House Republicans should ‘move on’ from Biden impeachment, says White House.

Washington — President Joe Biden's senior White House lawyer urges House Speaker Mike Johnson to cease his chamber's impeachment operations over unverified charges that he benefited from his son and brother's business connections.

In a Friday letter to Johnson, R-La., White House attorney Ed Siskel said that House Oversight and Judiciary committee testimony and records have failed to prove wrongdoing and that Republican witnesses have rejected impeachment. A month earlier, federal prosecutors charged an ex-FBI informant who made explosive claims with lying about the Bidens and covert Russian intelligence links.

“It is obviously time to move on, Mr. Speaker,” Siskel wrote. This impeachment is over. There's too much essential work to do for the American people to waste time on this charade.” As their House majority shrinks with early departures, Republicans have reached a near-standstill in their Biden impeachment inquiry.

Johnson said “people have gotten frustrated” that the Biden review has taken so long and that it's uncertain if it will reveal impeachable charges. He insisted at a House Republican retreat in West Virginia late Wednesday that investigators intentionally take a “slow and deliberate” approach.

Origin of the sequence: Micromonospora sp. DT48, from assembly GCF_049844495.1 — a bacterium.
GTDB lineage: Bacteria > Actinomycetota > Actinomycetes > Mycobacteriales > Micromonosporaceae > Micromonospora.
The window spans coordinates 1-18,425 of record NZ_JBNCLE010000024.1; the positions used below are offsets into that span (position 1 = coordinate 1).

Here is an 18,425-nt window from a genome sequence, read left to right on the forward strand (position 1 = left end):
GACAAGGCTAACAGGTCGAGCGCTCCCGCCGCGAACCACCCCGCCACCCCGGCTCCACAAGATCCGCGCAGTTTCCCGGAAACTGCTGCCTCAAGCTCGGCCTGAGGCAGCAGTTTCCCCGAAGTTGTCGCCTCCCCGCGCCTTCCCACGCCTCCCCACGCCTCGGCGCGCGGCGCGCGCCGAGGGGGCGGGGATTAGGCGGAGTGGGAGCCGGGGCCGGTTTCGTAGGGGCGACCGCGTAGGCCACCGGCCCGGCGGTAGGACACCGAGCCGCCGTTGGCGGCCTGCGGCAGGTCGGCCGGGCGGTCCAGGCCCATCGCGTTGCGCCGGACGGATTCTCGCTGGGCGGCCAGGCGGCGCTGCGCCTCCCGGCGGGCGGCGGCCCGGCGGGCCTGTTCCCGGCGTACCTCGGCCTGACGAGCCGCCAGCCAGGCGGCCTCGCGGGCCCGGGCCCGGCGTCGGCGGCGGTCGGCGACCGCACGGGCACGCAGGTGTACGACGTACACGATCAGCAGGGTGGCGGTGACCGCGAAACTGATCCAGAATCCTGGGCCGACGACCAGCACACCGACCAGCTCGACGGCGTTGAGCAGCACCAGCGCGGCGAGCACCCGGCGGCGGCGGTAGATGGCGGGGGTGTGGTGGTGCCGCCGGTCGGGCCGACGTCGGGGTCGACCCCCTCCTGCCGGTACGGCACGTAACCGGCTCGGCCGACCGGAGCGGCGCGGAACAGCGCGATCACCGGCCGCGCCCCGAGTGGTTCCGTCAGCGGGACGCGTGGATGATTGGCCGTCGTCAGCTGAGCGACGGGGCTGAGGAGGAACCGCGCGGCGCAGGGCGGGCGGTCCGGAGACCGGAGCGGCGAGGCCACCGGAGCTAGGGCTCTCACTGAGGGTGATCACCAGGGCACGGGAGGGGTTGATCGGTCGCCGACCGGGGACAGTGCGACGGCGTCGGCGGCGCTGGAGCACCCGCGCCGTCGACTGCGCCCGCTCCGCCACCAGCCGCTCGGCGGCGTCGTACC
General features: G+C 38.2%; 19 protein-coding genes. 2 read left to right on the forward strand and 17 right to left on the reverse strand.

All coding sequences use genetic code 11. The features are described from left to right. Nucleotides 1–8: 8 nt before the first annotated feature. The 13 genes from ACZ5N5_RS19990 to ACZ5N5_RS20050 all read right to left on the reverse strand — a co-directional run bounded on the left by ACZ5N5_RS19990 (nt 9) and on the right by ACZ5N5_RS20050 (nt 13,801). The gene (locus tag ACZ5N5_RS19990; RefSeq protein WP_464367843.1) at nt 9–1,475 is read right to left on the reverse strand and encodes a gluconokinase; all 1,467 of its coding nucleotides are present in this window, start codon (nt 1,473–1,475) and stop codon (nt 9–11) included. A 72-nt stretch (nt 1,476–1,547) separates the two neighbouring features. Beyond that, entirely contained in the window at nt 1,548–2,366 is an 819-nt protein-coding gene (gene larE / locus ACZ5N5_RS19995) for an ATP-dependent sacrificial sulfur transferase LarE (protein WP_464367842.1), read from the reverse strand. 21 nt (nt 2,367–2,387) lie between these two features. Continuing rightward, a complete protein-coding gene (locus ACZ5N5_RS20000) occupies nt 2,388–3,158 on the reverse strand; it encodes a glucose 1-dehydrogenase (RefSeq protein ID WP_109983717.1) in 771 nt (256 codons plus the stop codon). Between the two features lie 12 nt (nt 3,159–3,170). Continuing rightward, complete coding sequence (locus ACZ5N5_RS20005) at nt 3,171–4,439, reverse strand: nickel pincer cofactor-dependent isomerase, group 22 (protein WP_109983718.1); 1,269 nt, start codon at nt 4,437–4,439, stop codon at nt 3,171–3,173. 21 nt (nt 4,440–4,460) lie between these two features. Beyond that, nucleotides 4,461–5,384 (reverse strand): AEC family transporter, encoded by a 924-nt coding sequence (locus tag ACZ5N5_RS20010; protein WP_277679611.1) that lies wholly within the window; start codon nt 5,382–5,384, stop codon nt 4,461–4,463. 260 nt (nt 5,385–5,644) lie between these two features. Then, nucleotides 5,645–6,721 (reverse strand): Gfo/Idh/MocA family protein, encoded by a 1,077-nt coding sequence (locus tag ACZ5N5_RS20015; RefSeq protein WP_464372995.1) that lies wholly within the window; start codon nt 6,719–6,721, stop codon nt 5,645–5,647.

“Does it meet the ‘treason, high crimes and misdemeanor’ standard?” Johnson cited the Constitution's high impeachment hurdle. Everyone must evaluate the evidence when we gather it.

Republican leaders are increasingly considering criminal referrals to the Justice Department of people they believe may have committed crimes without backing from their tight ranks to impeach the Democratic president. Who they mean is unknown.

The speaker's spokeswoman said the White House's desire to end the Biden family's financial investigation is expected. “Congress decides how impeachment is resolved, not the White House,” Raj Shah stated.

House Oversight Committee Chairman James Comer will hold a hearing next week despite Hunter Biden's absence. Instead, some former business partners of the president's son will testify. Comer has also examined proposals to tighten elected official ethics.

Without details, Johnson said the investigation found “a lot of things that we believe that violated the law.” Sending criminal referrals may be symbolic, but it might lead to Biden prosecutions in a future administration, especially since former President Donald Trump has sworn to avenge his political adversaries.

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